Diaw was the 21st pick of the 2003 draft and has reached a level where the Suns considered trading Shawn Marion so they could keep Diaw.

    The Sonics find last year, Johan Petro, fits the mold as well. The 25th pick of the 2005 draft far exceeded expectations and outperformed the players drafted around him.

    Previously, the French presence in the NBA was non-existent. Tariq Abdul-Wahad and Jerome Moiso were the two most prominent Frenchmen to have played in the NBA, but both of those played their college ball in the United States. Ronny Turiaf from Gonzaga and now with the Lakers has followed a similar path.

    According to Sonics Director of Player Personnel, Dave Pendergraft, the influx of the French goes to coaching.

    "They have great coaching at a very early age," he said. "All of them have a strong feel for the game and how it is played."

    The agent for Gelabale, Bouna N'Diaye, has this explanation: "First of all, this country has talent. The mix of communities - from the West Indies, Africa - they are born and raised over there. That mix gives potential over there in France. At the same time, I think basketball programs ran by teams and INSEP - the school where Tony Parker, Boris Diaw and Ronny Turiaf went - we have a very good basketball program."

    N'Diaye also talks about the instinctual feel for the game, "Johan has a good feel for the game - he can pass it, he can shoot it. Then they are just athletes. Athletes plus understanding of the game make NBA players. I think this country has maybe the highest potential in Europe."

    Behind the Scenes on Gelabale
    Posted on July 14 | permalink

    A major component to the Gelabale signing is being overlooked by most everyone. Yes, there is an expectation that he can help the team this year as a complement to Damien Wilkins coming off the bench on the wing. However, the real issue was that it was now or never for the Sonics.

    Gelabale is a hot property in Europe. Two or three of the top European teams were extending substantial offers his direction. Those offers all would have had enormous buyouts and been multi-year deals. If Gelabale had signed one of those contracts, which were likely for more money than what he got from Seattle, then the Sonics would have never seen the bouncing flowing locks of Gelabale on the KeyArena Floor.

    Donít misconstrue what playing in Europe is like. This is not the D-League. These players are driving brand new Land Rovers and living like rock stars. It is not a no-brainer for a kid to leave his homeland and go to the NBA. Notice that Sergei Monia recently went back to Europe, while Luis Scola will likely pass up his NBA opportunity with San Antonio. Another example last year was Fran Vazquez, a lottery pick by the Magic who opted to stay in Spain.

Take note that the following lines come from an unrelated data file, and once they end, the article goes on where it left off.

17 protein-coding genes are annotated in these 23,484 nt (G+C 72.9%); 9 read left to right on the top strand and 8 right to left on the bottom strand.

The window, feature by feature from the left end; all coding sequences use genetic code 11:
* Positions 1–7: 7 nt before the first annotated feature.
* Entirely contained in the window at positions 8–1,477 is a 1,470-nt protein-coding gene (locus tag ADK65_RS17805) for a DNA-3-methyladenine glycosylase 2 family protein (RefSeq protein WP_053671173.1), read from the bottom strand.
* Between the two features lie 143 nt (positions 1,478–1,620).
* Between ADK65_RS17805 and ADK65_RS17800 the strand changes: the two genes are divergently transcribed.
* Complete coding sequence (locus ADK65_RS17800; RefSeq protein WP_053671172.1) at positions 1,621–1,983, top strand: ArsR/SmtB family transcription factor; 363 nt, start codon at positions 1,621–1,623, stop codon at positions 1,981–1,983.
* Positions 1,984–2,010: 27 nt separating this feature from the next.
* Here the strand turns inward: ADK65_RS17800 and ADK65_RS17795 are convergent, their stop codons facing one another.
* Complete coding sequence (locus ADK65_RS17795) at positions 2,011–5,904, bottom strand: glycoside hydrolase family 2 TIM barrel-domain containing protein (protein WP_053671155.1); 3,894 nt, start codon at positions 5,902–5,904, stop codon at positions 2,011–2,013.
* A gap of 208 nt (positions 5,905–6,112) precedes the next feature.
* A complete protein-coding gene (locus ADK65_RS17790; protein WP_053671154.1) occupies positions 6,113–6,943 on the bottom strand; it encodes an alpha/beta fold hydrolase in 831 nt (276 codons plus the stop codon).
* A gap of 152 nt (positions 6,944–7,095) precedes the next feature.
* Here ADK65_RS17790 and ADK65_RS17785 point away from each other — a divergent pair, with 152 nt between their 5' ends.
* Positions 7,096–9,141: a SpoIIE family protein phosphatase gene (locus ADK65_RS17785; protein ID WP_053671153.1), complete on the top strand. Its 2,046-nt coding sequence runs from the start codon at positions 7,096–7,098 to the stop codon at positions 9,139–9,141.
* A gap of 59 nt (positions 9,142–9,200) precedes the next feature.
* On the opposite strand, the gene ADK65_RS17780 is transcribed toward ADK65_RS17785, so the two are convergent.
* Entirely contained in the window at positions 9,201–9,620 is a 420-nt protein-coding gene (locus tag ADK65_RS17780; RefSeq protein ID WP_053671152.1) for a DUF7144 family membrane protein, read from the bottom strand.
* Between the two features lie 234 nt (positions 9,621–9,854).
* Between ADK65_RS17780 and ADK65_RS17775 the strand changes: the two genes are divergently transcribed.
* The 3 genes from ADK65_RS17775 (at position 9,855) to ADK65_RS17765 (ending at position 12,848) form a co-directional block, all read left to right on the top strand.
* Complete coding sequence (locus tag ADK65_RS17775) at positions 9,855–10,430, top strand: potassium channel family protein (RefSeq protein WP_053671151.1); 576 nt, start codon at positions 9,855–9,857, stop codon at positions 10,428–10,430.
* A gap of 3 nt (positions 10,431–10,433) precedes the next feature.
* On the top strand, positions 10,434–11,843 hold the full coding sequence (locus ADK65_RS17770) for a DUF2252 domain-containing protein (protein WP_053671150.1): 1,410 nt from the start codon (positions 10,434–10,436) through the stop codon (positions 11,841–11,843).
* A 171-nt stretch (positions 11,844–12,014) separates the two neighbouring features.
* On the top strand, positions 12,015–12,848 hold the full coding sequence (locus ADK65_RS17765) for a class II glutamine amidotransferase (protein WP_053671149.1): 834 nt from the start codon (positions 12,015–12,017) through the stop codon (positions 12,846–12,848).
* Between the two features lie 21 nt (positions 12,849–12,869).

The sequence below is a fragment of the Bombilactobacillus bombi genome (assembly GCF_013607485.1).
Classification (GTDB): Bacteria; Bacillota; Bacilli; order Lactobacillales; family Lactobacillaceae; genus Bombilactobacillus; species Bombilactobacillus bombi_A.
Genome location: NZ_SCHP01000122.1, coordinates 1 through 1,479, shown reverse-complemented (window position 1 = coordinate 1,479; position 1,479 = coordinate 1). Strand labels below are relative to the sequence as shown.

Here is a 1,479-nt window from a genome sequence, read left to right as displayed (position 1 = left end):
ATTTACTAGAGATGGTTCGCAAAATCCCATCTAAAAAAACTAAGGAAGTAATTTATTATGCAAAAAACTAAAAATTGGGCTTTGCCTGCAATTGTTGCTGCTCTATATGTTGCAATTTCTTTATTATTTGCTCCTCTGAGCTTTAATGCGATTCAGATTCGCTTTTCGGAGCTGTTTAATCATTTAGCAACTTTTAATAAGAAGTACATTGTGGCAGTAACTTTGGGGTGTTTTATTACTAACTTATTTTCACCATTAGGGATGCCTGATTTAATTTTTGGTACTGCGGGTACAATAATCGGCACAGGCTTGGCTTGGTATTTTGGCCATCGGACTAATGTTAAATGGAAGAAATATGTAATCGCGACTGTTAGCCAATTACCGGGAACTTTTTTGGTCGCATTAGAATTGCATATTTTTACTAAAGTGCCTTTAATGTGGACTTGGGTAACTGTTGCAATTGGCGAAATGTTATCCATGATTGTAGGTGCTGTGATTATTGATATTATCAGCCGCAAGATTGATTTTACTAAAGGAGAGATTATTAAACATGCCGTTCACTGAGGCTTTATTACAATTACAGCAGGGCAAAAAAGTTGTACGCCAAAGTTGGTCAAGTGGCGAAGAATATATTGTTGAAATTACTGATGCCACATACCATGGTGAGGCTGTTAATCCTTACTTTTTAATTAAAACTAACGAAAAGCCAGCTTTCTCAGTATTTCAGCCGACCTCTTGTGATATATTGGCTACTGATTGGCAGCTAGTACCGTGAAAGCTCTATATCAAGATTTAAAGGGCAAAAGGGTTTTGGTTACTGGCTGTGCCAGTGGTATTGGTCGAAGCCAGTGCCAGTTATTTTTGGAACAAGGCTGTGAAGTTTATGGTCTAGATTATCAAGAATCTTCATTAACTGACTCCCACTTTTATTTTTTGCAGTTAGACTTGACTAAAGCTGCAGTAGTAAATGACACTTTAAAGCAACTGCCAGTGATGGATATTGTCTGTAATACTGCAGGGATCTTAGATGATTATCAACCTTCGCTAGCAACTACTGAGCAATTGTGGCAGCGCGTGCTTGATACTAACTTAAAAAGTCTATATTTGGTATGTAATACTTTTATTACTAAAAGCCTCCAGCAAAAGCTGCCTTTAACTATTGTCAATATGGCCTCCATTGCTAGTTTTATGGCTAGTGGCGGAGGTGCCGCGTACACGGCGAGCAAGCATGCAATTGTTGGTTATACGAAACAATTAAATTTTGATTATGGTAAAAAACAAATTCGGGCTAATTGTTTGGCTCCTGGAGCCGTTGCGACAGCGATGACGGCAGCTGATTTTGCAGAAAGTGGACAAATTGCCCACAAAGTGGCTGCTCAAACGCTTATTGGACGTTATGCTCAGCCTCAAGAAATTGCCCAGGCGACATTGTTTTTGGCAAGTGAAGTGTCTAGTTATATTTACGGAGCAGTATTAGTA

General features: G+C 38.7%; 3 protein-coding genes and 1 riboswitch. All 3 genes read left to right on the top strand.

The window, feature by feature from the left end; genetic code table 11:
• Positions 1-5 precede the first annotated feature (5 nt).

Therefore, the behind-the-scenes story to the Gelabale signing is there was an incredible amount of urgency confronting the Sonics to get the deal completed. In addition, they signed him to a very good contract for a player that could contribute this season.

    First Look at Sene
    Posted on July 10 | permalink

    Robert Swift caught the pass mid-lane on the left block on what turned out to be the final play of the scrimmage last Friday. Swift made his favorite move - a turnaround jumper over his right shoulder. As Swift turned, he suddenly realized that he was going to have change the arc of his shot. He put a deeper contour in his back, but there was nothing he could do to get the ball over the outstretched reach of Mouhamed Sene.

    The final play of the scrimmage exemplified what was strikingly obvious throughout; Sene is long, amazingly long, almost inconceivably long.

    After the game broke up, I chatted with Swift and Noel Felix. Both had huge, wide open, stunned eyes as they said, "He is long, the longest I have played."

    "No one affects that shot except Sene," added Swift.

    Tonight at 10 p.m. on FSN Live, get an exclusive look at Sene and the Sonics other 2006 draft picks (Denham Brown and Yotam Halperin) in action during their first workouts at The Furtado Center and hear Head Coach Bob Hillís take on their progress and potential. Itís only on FSN Live.
    Throughout the scrimmage, which included Swift, Felix, Nick Collison, Denham Brown, Yotam Halperin and Patch Morlende, Sene's strengths made it obvious why the Sonics drafted him with the 10th pick.

    On one play, Halperin got free on a gorgeous backdoor cut and rose up on the right side for what seemed to be an uncontested layup until Sene came from the left side to send the shot against the green pads on The Furtado Center's wall.

    Seneís most impressive play of the day was when he was defending a pick-and-roll on the left wing. The ballhandler went from the wing to the baseline off a Swift pick. Sene slid down and cut off the path of the dribbler and, when the pass went back to Swift, he was able to recover in time to eliminate any driving angles for Swift.

    That is big-time agility for a big man. Both his length and his surprising quickness made the play possible.

    Seneís length is so awe-striking it is hard to notice anything else. Couple his length with his quickness and it makes him seem even longer. He was surprisingly quick going from block to block defensively. On more than on occasion he was waiting for a rebound on one side of the rim, but was able to corral it on the other side.